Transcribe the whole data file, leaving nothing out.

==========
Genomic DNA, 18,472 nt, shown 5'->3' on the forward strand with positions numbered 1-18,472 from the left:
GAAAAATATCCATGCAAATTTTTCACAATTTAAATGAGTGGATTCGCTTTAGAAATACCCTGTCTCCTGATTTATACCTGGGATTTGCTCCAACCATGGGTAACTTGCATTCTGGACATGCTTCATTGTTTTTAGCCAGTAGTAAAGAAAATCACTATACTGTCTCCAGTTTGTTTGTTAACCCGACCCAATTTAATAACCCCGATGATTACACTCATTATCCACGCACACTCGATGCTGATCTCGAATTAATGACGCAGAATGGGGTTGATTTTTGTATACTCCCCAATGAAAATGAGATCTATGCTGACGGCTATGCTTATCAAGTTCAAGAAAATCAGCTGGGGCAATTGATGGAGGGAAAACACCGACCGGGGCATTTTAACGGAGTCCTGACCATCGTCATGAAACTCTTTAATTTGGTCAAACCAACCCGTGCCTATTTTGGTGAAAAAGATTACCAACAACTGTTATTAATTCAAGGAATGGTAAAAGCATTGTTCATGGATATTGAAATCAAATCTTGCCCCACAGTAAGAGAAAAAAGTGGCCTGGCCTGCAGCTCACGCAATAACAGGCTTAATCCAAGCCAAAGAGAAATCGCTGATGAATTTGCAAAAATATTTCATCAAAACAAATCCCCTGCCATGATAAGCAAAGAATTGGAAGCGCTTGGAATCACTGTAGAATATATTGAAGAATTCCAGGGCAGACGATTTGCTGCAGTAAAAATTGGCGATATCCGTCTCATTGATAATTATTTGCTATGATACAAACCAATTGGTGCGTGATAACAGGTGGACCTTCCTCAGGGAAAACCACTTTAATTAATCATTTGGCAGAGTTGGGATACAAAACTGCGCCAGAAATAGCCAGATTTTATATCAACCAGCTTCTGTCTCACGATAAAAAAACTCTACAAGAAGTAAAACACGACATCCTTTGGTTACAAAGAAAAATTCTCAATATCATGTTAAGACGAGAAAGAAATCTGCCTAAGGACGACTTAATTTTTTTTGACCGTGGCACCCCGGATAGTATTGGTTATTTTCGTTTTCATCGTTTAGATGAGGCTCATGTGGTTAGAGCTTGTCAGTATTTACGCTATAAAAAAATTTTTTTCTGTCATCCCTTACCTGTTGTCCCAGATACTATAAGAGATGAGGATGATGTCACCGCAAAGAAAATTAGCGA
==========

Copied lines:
Genomic DNA, 18,472 nt, shown 5'->3' on the forward strand with positions numbered 1-18,472 from the left:
GAAAAATATCCATGCAAATTTTTCACAATTTAAATGAGTGGATTCGCTTTAGAAATACCCTGTCTCCTGATTTATACCTGGGATTTGCTCCAACCATGGGTAACTTGCATTCTGGACATGCTTCATTGTTTTTAGCCAGTAGTAAAGAAAATCACTATACTGTCTCCAGTTTGTTTGTTAACCCGACCCAATTTAATAACCCCGATGATTACACTCATTATCCACGCACACTCGATGCTGATCTCGAATTAATGACGCAGAATGGGGTTGATTTTTGTATACTCCCCAATGAAAATGAGATCTATGCTGACGGCTATGCTTATCAAGTTCAAGAAAATCAGCTGGGGCAATTGATGGAGGGAAAACACCGACCGGGGCATTTTAACGGAGTCCTGACCATCGTCATGAAACTCTTTAATTTGGTCAAACCAACCCGTGCCTATTTTGGTGAAAAAGATTACCAACAACTGTTATTAATTCAAGGAATGGTAAAAGCATTGTTCATGGATATTGAAATCAAATCTTGCCCCACAGTAAGAGAAAAAAGTGGCCTGGCCTGCAGCTCACGCAATAACAGGCTTAATCCAAGCCAAAGAGAAATCGCTGATGAATTTGCAAAAATATTTCATCAAAACAAATCCCCTGCCATGATAAGCAAAGAATTGGAAGCGCTTGGAATCACTGTAGAATATATTGAAGAATTCCAGGGCAGACGATTTGCTGCAGTAAAAATTGGCGATATCCGTCTCATTGATAATTATTTGCTATGATACAAACCAATTGGTGCGTGATAACAGGTGGACCTTCCTCAGGGAAAACCACTTTAATTAATCATTTGGCAGAGTTGGGATACAAAACTGCGCCAGAAATAGCCAGATTTTATATCAACCAGCTTCTGTCTCACGATAAAAAAACTCTACAAGAAGTAAAACACGACATCCTTTGGTTACAAAGAAAAATTCTCAATATCATGTTAAGACGAGAAAGAAATCTGCCTAAGGACGACTTAATTTTTTTTGACCGTGGCACCCCGGATAGTATTGGTTATTTTCGTTTTCATCGTTTAGATGAGGCTCATGTGGTTAGAGCTTGTCAGTATTTACGCTATAAAAAAATTTTTTTCTGTCATCCCTTACCTGTTGTCCCAGATACTATAAGAGATGAGGATGATGTCACCGCAAAGAAAATTAGCGA